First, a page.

EconPapers    
Economics at your fingertips  
 

Does it pay to have friends? Social ties and executive appointments in banking

Allen N. Berger, Thomas Kick (), Michael Koetter and Klaus Schaeck ()

No 2011,18, Discussion Paper Series 2: Banking and Financial Studies from Deutsche Bundesbank

Abstract: Social capital theory predicts individuals establish social ties based on homophily, i.e., affinities for similar others. We exploit a unique sample to analyze how similarities and social ties affect career outcomes in banking based on age, education, gender, and employment history to examine if homophily and connectedness increase the probability that the appointee to an executive board is an outsider (an individual without previous employment at the bank) compared to being an insider. Our results show that homophily based on age and gender raises the chance of the successful candidate being an outsider, whereas similar educational backgrounds reduce the chance that the appointee comes from outside. When we examine performance effects, we find weak evidence that social ties are associated with reduced profitability.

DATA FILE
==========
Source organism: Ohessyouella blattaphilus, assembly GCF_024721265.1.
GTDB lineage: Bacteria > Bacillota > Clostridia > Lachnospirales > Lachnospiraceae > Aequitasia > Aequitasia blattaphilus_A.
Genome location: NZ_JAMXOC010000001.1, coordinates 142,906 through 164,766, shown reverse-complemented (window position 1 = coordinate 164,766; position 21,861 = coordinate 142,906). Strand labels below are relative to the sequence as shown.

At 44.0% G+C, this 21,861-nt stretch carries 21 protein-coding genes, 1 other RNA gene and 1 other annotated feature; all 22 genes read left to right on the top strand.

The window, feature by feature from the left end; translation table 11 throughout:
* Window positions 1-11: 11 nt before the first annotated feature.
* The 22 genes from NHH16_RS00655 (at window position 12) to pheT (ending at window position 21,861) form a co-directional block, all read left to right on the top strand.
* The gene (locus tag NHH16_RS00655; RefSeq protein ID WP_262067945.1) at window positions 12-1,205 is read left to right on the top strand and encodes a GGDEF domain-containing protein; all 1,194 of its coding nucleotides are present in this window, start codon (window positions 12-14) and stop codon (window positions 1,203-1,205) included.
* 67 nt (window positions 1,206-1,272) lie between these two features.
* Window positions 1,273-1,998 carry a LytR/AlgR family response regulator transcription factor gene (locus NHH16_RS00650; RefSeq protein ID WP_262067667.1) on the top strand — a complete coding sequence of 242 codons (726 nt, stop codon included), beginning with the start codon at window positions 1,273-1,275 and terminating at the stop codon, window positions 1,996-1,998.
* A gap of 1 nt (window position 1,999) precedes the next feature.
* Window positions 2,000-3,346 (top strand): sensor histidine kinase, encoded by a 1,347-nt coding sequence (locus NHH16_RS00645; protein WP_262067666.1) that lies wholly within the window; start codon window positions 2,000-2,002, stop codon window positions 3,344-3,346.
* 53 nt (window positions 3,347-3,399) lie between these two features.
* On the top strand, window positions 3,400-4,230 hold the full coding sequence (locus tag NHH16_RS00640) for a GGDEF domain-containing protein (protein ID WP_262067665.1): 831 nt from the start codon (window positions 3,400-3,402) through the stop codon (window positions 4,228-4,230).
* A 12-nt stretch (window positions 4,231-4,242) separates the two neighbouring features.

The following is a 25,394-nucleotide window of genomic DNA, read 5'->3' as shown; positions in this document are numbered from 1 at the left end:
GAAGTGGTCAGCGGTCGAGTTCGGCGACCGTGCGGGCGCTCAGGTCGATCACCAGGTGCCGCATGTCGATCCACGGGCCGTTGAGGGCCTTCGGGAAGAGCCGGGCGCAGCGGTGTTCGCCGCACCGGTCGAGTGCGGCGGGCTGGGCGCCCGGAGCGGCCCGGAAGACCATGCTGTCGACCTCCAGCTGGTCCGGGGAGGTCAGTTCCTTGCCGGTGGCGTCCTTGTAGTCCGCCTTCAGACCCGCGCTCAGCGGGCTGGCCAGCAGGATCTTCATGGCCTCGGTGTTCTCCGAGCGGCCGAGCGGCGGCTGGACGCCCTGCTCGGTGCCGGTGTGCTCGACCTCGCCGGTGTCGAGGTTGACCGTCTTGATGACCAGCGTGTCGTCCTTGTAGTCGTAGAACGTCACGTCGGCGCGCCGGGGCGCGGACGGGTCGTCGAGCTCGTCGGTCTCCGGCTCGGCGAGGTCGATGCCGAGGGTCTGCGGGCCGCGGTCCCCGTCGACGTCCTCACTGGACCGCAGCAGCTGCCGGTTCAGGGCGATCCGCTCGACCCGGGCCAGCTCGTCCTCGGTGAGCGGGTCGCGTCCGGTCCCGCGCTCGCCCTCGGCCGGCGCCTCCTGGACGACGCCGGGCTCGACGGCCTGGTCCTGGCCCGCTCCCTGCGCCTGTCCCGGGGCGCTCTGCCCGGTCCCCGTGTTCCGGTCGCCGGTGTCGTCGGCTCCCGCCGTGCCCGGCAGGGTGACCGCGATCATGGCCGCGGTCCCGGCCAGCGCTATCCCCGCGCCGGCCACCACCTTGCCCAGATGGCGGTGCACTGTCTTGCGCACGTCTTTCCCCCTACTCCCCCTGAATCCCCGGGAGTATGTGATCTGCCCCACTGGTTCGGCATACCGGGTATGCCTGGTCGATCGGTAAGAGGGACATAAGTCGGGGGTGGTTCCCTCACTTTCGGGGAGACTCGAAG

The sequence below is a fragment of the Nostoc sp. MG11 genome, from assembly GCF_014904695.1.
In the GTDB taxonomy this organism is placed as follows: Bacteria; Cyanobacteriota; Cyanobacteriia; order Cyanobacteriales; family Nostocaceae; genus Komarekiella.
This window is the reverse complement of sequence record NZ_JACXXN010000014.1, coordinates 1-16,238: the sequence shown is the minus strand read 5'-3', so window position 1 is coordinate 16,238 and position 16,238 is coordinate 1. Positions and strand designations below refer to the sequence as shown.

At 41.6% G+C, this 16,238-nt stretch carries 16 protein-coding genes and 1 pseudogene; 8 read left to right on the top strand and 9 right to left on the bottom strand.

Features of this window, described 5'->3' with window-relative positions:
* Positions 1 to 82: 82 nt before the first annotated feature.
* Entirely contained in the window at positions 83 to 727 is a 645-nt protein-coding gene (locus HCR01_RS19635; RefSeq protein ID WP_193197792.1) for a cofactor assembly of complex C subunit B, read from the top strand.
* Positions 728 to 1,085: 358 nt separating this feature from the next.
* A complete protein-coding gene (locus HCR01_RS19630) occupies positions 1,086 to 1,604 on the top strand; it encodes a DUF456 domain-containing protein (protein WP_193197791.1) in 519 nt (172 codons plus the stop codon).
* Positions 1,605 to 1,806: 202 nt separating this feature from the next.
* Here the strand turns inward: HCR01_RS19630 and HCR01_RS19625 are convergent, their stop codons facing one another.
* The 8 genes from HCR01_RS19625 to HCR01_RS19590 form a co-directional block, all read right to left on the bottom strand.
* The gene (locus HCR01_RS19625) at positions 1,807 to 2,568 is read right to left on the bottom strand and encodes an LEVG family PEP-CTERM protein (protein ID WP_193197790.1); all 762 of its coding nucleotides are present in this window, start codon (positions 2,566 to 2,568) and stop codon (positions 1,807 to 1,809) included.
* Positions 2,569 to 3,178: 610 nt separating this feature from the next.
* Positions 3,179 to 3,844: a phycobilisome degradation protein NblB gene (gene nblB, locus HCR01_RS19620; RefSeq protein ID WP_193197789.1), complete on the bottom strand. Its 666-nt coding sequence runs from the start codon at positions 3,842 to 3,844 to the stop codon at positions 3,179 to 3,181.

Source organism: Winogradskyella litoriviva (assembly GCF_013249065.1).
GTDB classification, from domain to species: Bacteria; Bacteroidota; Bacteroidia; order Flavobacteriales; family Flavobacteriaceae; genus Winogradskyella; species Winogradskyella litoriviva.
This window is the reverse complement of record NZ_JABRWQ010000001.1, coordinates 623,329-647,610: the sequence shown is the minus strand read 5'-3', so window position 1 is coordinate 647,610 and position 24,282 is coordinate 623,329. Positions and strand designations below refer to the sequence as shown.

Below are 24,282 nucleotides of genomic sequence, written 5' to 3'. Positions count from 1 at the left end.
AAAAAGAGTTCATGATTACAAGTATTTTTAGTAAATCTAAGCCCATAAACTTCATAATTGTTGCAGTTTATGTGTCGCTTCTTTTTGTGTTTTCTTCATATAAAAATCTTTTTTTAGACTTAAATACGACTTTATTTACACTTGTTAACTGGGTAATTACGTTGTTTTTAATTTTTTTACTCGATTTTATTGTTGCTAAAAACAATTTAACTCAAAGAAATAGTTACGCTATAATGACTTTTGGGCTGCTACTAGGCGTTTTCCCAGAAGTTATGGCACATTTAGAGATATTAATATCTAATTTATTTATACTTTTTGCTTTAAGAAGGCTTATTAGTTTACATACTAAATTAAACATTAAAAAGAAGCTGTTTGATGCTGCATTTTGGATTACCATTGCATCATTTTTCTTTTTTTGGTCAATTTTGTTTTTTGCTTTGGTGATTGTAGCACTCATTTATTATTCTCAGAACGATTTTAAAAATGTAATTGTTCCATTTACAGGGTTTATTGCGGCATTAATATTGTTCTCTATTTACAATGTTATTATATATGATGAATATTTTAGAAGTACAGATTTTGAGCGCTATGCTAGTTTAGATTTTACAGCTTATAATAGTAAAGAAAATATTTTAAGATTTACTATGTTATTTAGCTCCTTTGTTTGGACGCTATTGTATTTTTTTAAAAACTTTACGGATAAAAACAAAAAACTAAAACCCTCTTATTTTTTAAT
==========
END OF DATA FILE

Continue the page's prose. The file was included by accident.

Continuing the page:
Keywords: Social networks; executive careers; banking; corporate governance (search for similar items in EconPapers)
JEL-codes: G21 G32 G34 J16 (search for similar items in EconPapers)
New Economics Papers: this item is included in nep-hme, nep-lab and nep-soc
Date: 2011
References: View references in EconPapers View complete reference list from CitEc
Citations: View citations in EconPapers (1) Track citations by RSS feed

Downloads: (external link)
https://www.econstor.eu/bitstream/10419/57783/1/715112015.pdf (application/pdf)

Related works:
Journal Article: Does it pay to have friends? Social ties and executive appointments in banking (2013) Downloads
This item may be available elsewhere in EconPapers: Search for items with the same title.

Export reference: BibTeX RIS (EndNote, ProCite, RefMan) HTML/Text

Persistent link: https://EconPapers.repec.org/RePEc:zbw:bubdp2:201118

Access Statistics for this paper

More papers in Discussion Paper Series 2: Banking and Financial Studies from Deutsche Bundesbank Contact information at EDIRC.
Bibliographic data for series maintained by ZBW - Leibniz Information Centre for Economics ().

 
Page updated 2019-05-22
Handle: RePEc:zbw:bubdp2:201118